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JAMA Revisited
July 9, 2014

Birth Control in Comprehensive Health Care

JAMA. 2014;312(2):194. doi:10.1001/jama.2013.279565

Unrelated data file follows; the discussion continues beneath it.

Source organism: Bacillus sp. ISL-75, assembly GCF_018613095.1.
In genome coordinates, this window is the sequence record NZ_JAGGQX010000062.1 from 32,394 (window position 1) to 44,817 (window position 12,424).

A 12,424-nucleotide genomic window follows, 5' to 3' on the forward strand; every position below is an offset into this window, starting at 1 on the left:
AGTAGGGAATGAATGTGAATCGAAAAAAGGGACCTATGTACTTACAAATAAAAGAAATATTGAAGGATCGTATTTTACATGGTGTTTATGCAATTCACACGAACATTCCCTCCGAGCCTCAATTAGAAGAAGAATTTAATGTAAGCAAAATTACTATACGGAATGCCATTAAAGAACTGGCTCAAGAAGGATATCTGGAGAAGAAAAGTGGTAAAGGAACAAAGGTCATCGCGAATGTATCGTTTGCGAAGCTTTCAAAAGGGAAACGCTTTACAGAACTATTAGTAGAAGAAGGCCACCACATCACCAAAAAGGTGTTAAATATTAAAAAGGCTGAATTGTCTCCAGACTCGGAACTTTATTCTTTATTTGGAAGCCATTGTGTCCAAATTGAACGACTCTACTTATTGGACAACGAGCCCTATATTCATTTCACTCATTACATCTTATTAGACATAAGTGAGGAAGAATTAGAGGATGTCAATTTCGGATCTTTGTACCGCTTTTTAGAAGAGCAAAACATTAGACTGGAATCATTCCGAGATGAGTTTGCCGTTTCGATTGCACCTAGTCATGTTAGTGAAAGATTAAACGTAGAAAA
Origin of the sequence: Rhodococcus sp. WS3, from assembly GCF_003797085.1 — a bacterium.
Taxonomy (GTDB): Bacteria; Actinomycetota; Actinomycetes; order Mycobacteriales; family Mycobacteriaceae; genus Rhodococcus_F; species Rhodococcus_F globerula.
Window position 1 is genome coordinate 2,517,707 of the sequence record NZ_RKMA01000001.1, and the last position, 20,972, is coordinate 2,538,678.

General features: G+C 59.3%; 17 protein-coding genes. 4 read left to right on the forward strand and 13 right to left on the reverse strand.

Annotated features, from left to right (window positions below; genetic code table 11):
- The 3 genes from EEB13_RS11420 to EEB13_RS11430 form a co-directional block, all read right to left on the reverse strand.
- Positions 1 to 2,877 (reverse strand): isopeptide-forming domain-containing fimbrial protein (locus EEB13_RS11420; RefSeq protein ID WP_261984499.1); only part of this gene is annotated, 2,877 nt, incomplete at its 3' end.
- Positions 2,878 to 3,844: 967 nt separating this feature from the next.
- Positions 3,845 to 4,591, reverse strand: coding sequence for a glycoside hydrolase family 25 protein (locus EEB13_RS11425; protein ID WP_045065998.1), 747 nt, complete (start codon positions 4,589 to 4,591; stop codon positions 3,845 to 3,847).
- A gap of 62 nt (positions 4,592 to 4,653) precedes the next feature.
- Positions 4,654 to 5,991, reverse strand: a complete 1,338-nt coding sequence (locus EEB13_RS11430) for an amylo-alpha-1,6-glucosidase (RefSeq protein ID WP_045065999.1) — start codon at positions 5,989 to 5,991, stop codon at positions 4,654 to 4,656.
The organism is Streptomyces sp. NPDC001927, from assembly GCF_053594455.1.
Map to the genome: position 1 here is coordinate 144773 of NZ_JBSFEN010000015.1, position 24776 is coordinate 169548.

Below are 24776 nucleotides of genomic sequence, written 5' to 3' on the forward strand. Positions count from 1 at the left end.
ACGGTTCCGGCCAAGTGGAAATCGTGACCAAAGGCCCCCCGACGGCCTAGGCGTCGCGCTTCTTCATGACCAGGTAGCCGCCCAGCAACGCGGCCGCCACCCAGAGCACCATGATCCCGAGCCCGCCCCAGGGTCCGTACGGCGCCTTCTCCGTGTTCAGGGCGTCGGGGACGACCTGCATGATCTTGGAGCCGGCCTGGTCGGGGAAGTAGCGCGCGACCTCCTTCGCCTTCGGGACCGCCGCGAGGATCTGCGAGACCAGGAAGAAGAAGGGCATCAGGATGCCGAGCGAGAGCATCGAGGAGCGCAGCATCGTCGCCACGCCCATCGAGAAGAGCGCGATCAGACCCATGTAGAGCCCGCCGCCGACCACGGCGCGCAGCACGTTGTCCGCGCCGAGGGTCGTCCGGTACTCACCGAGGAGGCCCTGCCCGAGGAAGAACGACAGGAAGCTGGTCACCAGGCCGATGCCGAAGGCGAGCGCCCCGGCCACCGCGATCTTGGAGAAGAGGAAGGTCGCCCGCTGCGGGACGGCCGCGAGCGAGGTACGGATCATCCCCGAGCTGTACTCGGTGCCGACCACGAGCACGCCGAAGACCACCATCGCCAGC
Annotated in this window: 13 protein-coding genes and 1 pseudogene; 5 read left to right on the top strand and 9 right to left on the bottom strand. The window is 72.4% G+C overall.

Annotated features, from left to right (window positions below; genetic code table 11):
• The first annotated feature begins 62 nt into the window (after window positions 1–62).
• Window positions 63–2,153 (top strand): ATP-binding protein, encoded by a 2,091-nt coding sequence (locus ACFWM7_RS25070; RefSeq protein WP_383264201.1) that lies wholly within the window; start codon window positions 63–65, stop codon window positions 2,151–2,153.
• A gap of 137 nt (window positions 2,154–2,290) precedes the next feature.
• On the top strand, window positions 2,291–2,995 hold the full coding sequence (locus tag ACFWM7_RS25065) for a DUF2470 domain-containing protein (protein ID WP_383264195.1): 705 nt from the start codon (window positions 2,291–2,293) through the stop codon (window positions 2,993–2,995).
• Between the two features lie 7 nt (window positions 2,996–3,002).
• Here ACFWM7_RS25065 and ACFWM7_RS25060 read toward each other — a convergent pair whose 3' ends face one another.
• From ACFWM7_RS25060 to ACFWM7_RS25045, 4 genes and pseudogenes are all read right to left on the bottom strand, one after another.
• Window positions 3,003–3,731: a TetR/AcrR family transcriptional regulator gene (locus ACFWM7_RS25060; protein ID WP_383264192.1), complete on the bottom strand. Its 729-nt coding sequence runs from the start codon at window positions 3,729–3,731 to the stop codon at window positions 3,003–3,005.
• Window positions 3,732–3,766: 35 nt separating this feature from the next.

The need for control of population, whether in nations or individual families, is now recognized on a worldwide basis. Indeed, the very word “birth control,” which until only a few years ago was considered offensive or controversial, is now generally well accepted as common parlance. Certainly all groups, including the Roman Catholic Church, have endorsed the principle of responsible parenthood; ie, only children which can be cared for, loved, educated, and, most of all, wanted, should be brought into the world. All groups recognize that unplanned pregnancies or unwanted children can result in a host of social ills—illegitimacy, illegal abortions, marital problems, desertion, delinquency, despair, and hopeless poverty. Since the means of pregnancy prevention and child spacing are within the province of medicine, it follows that birth control is a vital part of preventive medicine and comprehensive health care. The American Medical Association acknowledged this fact when its House of Delegates stated in 1964 that “An intelligent recognition of the problems that relate to human reproduction, including the need for population control, is more than a matter of responsible parenthood; it is a matter of responsible medical practice.”

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